Nissan has set up a demo station at Montgomery Mall (Westlake Terrace side near Macys) till sometime on Sunday, August 7. I walked in, registered, and was able to ask all kinds of questions, examine the car, drive it, and talk with a rep of the company that installs the charging docks. See below for my impressions.
Batteries: lithium-ion cells set up on a rack that is bolted below the seats so that it can be removed from below the car when it is on a rack. Warranted for 8 yrs. or 100,000 miles, but engineered to still have 75% of charging capacity after 10 years. The nice thing about this is that single cells can be replaced, as opposed to my Civic Hybrid, which has one large battery. The battery array health is evaluated electronically in a yearly service, so that any poorly performing cells can be swapped out. Nice design.
Charging: charging takes 8 hours in the standard method with a 220v dock. Nissan sends someone to your house to evaluate the house's ability to have a charging dock (photo above) before they sell you a car. Standard dock installation costs about $2500, with a 30% gov't rebate till the end of this year. It requires a 40 amp breaker on your house box with 220v. The dock has a cord of about 15' to reach the car. Could be longer. The dock is completely weatherproof, and the rep said that you could put the plug into a bucket of water with no ill effects. It only runs current when it senses that it is hooked up to the vehicle. The company, AV (firstname.lastname@example.org) is installing charging docks all over the place, including workplaces, condos, etc. I was told that there will be one soon at the end of Democracy Blvd (I'm assuming they meant somewhere around Wildwood Shopping Center). It is possible to quick-charge in 30 minutes with the beefier outlet and corresponding dock (avail. only in a commercial setting, so they are working to install them along I-5 in California to facilitate trips longer than 100 miles).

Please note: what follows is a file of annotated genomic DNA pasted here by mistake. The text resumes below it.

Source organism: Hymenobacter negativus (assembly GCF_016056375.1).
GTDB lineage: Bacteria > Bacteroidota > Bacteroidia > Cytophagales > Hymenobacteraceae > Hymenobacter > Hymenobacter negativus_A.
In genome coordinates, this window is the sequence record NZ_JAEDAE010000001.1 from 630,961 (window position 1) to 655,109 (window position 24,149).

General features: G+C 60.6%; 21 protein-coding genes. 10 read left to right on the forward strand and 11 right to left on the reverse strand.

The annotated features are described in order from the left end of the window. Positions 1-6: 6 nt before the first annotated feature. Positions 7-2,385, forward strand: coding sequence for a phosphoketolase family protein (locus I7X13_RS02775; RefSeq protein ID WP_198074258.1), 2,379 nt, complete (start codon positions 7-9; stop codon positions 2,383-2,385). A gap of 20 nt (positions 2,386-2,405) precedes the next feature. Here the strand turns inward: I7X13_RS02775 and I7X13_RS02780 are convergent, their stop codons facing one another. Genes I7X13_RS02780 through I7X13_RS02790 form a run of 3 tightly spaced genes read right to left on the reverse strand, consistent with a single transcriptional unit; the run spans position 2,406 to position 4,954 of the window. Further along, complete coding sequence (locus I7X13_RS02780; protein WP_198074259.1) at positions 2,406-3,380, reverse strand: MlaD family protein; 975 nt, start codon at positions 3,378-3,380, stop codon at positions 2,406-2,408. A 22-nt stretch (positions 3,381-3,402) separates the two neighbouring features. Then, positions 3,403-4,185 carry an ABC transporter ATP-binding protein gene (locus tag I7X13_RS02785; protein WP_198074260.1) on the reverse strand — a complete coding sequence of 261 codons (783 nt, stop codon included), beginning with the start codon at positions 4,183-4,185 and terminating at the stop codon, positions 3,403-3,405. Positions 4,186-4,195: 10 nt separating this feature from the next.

Range: it goes an average of 100 miles per charge, according to the company, but that will vary with the electric usage you have while driving (heating, AC, radio, etc. along with your driving habits). Long trips would require a coffee stop periodically with a 30 minute quick-charge. Not convenient, but most of our driving is around town.
Power drains: this was interesting. Apparently, heating in winter is a bigger drain than summer AC. The 2012 Leaf is designed (all models) with heated seats and steering wheel so that the driver and any passengers can warm themselves directly through their seats and keep the air temp in the cabin cooler than they normally would have. The engineers have determined that this cuts the power load substantially, allowing the car to travel further per charge.
All in all, a very, very interesting car, and I think it's ready for prime-time if your driving habits are mainly local.